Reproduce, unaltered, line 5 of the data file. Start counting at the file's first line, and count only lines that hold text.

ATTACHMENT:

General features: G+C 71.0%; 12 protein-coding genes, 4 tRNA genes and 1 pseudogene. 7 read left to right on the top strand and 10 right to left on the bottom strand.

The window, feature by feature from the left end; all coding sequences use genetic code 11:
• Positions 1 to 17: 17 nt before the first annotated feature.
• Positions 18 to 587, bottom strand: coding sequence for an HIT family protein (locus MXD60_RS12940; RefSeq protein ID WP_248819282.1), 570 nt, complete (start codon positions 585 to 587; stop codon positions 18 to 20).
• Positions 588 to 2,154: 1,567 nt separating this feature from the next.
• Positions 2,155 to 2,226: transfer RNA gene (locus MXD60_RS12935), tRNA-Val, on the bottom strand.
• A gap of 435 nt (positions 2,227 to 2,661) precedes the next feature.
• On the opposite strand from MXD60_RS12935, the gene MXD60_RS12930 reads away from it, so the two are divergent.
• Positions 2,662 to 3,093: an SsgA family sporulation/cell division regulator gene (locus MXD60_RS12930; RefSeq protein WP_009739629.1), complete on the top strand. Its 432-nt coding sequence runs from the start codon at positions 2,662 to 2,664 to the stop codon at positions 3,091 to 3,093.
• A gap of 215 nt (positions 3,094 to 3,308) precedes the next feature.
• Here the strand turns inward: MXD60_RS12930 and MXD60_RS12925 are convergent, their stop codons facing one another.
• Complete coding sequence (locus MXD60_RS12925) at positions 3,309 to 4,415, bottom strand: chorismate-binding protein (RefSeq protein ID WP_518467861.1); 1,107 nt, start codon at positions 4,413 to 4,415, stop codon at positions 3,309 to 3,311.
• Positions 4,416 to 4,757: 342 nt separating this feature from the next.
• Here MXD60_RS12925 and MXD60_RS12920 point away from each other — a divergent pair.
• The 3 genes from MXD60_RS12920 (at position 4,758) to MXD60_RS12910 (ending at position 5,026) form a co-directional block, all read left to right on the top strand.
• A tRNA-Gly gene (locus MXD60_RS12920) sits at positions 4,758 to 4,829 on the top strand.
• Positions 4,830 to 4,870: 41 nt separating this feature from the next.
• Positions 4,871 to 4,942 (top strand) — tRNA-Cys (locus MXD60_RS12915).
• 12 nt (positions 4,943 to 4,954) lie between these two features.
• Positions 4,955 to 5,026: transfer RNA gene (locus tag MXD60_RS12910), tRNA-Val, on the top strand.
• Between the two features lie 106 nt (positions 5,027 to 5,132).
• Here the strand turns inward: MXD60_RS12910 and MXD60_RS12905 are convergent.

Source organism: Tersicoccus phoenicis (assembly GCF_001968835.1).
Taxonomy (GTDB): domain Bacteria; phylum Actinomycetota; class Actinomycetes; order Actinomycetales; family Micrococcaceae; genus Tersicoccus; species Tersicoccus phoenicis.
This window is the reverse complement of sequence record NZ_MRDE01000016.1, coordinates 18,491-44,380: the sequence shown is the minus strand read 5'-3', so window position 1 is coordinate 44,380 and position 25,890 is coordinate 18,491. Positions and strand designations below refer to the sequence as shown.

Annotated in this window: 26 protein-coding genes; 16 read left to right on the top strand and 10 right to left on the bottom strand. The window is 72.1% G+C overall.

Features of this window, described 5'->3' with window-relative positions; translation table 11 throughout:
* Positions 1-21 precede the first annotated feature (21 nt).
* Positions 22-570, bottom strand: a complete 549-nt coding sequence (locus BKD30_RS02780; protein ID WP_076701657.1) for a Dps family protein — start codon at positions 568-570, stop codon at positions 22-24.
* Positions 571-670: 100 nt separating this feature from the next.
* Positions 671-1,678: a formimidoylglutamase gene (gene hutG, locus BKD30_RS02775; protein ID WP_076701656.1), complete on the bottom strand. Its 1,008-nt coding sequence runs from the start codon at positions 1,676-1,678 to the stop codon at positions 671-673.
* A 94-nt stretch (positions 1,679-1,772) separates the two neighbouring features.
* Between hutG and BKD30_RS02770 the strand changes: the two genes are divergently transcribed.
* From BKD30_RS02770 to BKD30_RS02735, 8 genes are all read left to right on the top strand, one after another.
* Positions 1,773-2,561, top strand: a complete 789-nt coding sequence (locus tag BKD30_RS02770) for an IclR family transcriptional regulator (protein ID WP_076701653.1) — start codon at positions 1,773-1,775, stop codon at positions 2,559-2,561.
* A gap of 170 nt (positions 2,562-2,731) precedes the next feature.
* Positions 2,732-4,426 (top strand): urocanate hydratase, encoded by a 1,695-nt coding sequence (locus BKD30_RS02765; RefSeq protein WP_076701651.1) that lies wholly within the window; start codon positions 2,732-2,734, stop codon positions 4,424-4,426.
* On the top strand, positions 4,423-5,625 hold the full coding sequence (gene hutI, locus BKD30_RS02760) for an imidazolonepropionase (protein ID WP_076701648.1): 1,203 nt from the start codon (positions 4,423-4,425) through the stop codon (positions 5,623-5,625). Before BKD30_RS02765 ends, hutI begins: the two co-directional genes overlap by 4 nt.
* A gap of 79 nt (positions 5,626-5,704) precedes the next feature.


• Positions 588 to 2,154: 1,567 nt separating this feature from the next.